• Vintage Product Reel (HD, 19:38) – Contains a promotional condensed version of the film with additional footage not in the film.
  • Vintage Behind-The-Scenes Footage (HD, 2:02) – Some really brief footage.  Somewhat interesting, but very casual in its vibe.
  • Annotated Production Archive (HD, 54:12) – Production Art and Storyboards, Location Scouting, Special Make-up Effects, Post Production.  It has some written narration that tells the story of the shoot and talks background on the photos and art before its shown.

More Of The Thing

  • Network TV Broadcast Version of The Thing (HD, 1:33:45) – 
  • John Carpenter’s The Thing: Terror Takes Shape (HD, 1:24:03) – The documentary everyone wanted pulled over from the DVD edition that Universal left off in the original release.  Features people not on the newer material like Kurt Russell, Rob Bottin, Stan Winston and Dean Cundey (Well, he has that new commentary).
  • The Making Of A Chilling Tale (HD, 5:14) – A simple little EPK making of, featuring the behind the scenes footage from the other featurette.
  • The Making Of The Thing (HD, 9:20) – Another kinda basic Making Of.  They’re all here!  So if you like one better than the other, worry not, its been ported over.

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Summary 

There are some releases (Mostly from trusted distributors) that you just know are coming with the 5-star rating tag upon announcement.  Scream Factory doing a 2-disc Collector’s Edition of John Carpenter’s The Thing is one of those.   And even this release, in all its anticipated glory, still managed to not just meet my expectations, but wander nicely past them.  The film looks beautiful, sounds amazing and will have you thrilled with all the new bonus material as well as revisiting the old.  This isn’t a double dip, this is the first REAL, TRUE release of The Thing on Blu-ray.  If you disagree…well, as MacReady would say “Yeah, f*** you, too!”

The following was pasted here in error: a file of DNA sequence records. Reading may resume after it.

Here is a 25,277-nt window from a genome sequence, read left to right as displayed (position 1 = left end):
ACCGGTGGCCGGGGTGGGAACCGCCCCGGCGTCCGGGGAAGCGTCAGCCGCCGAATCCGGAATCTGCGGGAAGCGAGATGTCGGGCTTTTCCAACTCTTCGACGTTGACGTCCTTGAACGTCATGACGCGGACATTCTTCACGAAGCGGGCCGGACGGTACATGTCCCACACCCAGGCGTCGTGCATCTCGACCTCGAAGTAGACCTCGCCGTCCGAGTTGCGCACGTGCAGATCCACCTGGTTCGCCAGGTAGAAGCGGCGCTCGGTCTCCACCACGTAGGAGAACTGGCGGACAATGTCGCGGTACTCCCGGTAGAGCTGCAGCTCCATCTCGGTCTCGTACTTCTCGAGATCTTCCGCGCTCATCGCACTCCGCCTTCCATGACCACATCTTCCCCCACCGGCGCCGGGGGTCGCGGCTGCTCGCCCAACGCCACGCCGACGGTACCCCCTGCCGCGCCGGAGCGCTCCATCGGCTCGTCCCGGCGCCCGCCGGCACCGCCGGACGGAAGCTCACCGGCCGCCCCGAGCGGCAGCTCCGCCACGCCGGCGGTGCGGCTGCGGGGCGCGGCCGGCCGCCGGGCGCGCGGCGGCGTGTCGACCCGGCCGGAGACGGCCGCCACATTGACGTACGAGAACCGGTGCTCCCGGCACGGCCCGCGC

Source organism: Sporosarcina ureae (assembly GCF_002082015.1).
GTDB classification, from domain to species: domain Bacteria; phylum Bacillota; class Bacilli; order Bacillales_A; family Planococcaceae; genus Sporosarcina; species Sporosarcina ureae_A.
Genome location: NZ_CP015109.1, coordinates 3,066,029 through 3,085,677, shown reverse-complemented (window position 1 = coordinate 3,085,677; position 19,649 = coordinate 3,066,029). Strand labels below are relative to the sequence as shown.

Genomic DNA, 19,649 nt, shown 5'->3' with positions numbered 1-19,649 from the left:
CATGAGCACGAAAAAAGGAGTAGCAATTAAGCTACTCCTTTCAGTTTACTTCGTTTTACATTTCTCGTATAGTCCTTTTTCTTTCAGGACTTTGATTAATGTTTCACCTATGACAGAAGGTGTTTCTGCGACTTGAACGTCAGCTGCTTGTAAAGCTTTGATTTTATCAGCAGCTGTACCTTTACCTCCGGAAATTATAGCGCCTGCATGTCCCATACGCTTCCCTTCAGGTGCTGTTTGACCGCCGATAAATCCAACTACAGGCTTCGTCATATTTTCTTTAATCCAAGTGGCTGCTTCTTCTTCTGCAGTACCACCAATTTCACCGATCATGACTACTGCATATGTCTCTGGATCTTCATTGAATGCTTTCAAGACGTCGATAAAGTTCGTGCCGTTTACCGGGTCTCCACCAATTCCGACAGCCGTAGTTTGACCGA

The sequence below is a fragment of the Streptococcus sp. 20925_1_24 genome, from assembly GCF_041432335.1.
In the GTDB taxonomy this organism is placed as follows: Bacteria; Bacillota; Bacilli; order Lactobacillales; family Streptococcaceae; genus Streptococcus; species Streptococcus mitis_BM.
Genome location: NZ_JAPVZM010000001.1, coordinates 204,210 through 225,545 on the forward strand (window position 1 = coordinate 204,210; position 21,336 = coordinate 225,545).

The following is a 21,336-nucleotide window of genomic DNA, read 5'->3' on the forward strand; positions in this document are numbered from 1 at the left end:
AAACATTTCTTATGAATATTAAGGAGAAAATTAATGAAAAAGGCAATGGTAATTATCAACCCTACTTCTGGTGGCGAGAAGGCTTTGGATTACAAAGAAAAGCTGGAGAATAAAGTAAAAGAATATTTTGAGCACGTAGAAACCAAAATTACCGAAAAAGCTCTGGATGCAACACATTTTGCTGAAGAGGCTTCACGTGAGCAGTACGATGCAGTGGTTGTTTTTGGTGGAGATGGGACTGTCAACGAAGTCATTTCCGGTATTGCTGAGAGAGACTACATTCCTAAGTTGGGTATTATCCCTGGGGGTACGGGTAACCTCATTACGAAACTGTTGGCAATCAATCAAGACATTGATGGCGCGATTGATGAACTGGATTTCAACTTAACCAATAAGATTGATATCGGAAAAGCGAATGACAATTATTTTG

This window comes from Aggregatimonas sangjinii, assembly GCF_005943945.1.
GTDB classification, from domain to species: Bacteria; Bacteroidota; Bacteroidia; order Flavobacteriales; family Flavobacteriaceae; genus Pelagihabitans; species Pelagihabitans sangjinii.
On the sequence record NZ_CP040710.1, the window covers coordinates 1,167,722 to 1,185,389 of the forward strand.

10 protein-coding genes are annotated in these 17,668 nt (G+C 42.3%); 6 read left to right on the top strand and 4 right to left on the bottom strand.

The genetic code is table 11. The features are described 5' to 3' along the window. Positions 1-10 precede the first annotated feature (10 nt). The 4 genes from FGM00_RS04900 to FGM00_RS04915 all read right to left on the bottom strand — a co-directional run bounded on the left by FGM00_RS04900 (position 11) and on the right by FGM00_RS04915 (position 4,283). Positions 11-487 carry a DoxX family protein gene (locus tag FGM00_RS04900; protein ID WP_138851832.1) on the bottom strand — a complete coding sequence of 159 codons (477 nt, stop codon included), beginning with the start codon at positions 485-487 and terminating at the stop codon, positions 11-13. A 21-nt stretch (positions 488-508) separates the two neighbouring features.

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Writer/Reviewer, lifelong obsessive film nerd. As eager to educate in the world of film as I am to learn. An avid lover of horror, schlock and trash, Brandon hosts the Cult Cinema Cavalcade podcast on the Creative Zombie Studios Network (www.cultcinemacavalcade.com) You can also find more essays on his blog Naptown Nerd (naptownnerd.blogspot.com).

4 Responses to “The Thing – Collector’s Edition (Blu-ray Review)”


  1. Kemo D.

    Nice review. I just bought a new HDTV so I can’t wait to enjoy this in high quality!

  2. Twidledum

    Awful cover. How can someone print a gallery of faces on it? Nothing is further away from this movie.

  3. James G. Chandler

    What is the bright red horizontal line to the left of Kurt Russell’s head in the last photo?

  4. KingofArthur

    Great review. I totally agree- this is the ultimate must-have edition for The Thing to own. I never thought Scream Factory would get a chance to release this due to license rights….so glad that all worked out!